Wal-Mart Finally Embraces Its Gritty Image
Great selection, low prices, and tolerable shopping conditions are Wal-Mart's (WMT) winning formula. Finally, the company is starting to see it that way, too.
A decade ago, Wal-Mart's stock was overpriced. The company's rich price tag became its penance as it spent the better part of 10 years trying to grow into its valuation of yore. So it made improvements in margins, earnings, and operational returns. Still, the share price barely budged.
Then Wal-Mart did something really stupid: It tried to copy Target (TGT).
If Target Jumped Off a Cliff...
The company pulled thousands of items off its shelves and went trendy and upscale with its threads. And it did this just as the U.S. was entering a recession. Bad move.
A few years and one new CEO later, Wal-Mart began to realize what you knew all along: If people wanted a shopping experience like Target's, they would just go to Target.
Fake It Till You Don't Make It
Learning to embrace your gritty self isn't easy, but Wal-Mart now realizes that it's not just another pretty face in the neighborhood.
You know Wal-Mart. The smell. The crowds. The lines. The world's largest retailer. The nation's largest private employer. You could live in one, and while you might end up looking like a sun-starved creature from an H. G. Wells novel, at least you'd have access to ammo, Corn Flakes, and underwear.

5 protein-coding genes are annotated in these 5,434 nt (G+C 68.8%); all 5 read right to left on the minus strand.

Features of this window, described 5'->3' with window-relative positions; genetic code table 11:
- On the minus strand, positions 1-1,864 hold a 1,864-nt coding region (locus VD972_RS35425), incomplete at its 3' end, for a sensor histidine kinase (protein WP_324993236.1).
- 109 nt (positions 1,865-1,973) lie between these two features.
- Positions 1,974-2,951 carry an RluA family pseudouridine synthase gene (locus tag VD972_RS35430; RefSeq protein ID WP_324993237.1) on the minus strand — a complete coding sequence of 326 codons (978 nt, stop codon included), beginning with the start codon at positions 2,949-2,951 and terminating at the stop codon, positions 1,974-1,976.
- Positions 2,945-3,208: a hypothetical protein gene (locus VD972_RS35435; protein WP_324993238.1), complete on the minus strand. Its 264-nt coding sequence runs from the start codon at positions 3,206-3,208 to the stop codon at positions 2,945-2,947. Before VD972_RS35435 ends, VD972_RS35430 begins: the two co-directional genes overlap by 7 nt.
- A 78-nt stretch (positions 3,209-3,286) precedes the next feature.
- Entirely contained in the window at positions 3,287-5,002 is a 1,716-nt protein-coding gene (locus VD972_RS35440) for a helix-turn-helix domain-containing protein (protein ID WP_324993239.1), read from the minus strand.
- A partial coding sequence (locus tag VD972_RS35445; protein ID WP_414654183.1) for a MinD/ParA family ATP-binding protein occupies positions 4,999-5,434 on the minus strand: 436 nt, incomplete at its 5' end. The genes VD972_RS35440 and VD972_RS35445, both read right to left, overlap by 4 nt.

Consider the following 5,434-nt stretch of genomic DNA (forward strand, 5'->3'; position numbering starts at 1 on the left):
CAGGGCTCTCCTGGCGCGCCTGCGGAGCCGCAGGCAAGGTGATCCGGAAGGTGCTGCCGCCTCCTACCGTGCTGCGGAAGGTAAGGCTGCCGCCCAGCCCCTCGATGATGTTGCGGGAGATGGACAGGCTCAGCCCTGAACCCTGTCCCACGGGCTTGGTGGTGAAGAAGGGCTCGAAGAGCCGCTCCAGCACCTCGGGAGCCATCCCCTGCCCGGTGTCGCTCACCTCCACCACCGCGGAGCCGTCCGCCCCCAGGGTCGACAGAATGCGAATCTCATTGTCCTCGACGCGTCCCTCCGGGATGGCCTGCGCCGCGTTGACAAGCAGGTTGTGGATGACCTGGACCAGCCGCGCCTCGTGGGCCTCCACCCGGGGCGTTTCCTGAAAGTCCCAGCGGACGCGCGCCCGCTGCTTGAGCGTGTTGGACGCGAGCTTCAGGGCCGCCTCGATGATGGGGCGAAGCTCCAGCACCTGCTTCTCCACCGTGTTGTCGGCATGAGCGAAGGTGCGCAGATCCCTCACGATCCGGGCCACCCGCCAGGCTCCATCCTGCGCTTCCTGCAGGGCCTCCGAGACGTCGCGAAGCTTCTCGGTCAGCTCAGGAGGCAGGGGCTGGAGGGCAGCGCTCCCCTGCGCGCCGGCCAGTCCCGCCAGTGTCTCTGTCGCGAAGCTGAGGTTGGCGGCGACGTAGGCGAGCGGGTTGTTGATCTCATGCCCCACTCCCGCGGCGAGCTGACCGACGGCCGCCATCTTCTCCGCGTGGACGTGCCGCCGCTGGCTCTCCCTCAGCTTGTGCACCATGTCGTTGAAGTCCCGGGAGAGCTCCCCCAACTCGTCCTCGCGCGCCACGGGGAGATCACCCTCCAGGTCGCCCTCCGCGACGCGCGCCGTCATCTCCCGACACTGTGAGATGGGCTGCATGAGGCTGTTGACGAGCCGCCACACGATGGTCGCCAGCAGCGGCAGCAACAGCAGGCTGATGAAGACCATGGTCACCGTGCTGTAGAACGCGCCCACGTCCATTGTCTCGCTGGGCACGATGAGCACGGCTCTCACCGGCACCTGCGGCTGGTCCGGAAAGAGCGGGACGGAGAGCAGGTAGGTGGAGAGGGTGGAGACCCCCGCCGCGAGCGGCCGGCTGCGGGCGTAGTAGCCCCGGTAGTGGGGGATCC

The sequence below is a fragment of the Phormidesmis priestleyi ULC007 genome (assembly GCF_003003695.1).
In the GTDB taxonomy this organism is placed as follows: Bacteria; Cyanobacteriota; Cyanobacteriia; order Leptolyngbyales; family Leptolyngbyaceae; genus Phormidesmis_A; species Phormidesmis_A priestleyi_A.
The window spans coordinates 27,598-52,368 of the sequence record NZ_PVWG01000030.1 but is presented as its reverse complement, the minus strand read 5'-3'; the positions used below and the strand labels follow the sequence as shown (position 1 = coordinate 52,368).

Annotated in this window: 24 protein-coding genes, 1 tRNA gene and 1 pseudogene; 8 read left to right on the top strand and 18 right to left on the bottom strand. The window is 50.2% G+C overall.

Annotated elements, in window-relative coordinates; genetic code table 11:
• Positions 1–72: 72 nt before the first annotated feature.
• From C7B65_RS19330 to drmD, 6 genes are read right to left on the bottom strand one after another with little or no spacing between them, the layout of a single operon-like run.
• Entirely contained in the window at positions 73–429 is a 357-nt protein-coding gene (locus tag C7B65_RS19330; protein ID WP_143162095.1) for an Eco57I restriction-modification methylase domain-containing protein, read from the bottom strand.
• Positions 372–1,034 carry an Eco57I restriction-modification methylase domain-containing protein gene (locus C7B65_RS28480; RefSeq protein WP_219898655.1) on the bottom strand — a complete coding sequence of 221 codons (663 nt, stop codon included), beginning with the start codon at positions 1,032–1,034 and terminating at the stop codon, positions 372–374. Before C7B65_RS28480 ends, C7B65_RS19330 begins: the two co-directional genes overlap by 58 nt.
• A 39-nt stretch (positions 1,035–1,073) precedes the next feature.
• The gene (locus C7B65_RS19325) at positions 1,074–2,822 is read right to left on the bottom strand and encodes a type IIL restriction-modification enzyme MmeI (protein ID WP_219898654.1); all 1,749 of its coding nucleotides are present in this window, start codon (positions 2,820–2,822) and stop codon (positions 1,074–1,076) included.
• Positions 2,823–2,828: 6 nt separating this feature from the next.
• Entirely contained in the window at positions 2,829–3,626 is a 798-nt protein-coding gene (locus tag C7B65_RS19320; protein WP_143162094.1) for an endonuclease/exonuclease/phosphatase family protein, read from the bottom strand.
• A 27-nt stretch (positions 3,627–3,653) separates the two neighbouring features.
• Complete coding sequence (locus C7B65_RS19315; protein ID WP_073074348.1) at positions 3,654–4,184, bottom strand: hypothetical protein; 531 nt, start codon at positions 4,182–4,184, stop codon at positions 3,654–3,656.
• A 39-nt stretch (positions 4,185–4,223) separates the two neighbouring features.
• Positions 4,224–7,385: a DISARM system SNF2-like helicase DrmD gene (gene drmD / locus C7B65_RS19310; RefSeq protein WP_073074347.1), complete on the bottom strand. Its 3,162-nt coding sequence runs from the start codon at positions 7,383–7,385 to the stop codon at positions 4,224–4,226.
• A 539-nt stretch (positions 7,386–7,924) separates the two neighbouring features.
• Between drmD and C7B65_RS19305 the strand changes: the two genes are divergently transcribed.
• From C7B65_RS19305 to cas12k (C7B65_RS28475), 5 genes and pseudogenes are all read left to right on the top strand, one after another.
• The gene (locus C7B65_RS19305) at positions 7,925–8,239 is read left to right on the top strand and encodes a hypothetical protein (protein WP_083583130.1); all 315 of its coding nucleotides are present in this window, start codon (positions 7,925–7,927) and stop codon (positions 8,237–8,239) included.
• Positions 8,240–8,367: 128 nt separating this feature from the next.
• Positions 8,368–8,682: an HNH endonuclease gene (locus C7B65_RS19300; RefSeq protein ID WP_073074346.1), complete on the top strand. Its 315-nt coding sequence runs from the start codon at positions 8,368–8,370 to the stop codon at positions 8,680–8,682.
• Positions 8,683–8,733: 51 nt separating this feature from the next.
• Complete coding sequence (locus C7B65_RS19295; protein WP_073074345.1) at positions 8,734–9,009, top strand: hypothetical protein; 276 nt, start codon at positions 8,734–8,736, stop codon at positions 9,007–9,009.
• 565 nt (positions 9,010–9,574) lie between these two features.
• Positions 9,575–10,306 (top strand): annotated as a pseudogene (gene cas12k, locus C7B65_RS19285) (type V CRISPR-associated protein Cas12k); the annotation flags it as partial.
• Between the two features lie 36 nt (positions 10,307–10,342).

CEO Mike Duke is recluttering shelves and going back to basics. It's a strategy that should start to reverse the company's two-year trend of declining U.S. same-store sales. This alone should boost the stock price. But I see even more reasons that an investment in Wal-Mart right now will pay off down the road:
1. Dividends: Wal-Mart is now a dividend stock yielding nearly 3%, and its payout is up double digits over the past 12 months.
2. International expansion (and online sales): Wal-Mart may have missed in Germany and South Korea, but it's the bomb elsewhere. It's the best operator in the sophisticated U.S. retail market, so it brings serious intellectual reserves when it expands overseas.
3. Valuation: This may be a bit of a catch-all, but it's my favorite single reason for feeling good about Wal-Mart's future. Baking conservative-to-mid-range assumptions into my discounted cash flow model yields a valuation of $65 per share -- high enough to offer a 20% gain to investors who buy today.
What Could Keep Wal-Mart in the Markdown Bin?
The risk is that I'm wrong. Adding more items might not bring the throngs of humanity back into the stores (although they appear to have returned to the one in my neighborhood), and Wal-Mart could get nipped from dollar stores on the low end and Amazon.com (AMZN) on the higher end.
But over the decades, Wal-Mart has demonstrated that it's a superior retail concept. Putting entire towns out of business isn't easy, and whatever you think that says about Wal-Mart, it says a lot less about the towns -- or at least the viability of their retail offerings. I'm not being harsh, just realistic: Business evolves like everything else, so put your money with a winner.
The Bottom Line
Think of Wal-Mart as a bounce-passer and lay-up artist -- the kind of player that puts points in your portfolio while letting the highfliers grab the spotlight. The game is on, investors, and the low price on Wal-Mart's stock won't be around for long.
James Early is a Motley Fool analyst. The Motley Fool owns shares of Wal-Mart and a box of Corn Flakes, but neither ammo nor underwear.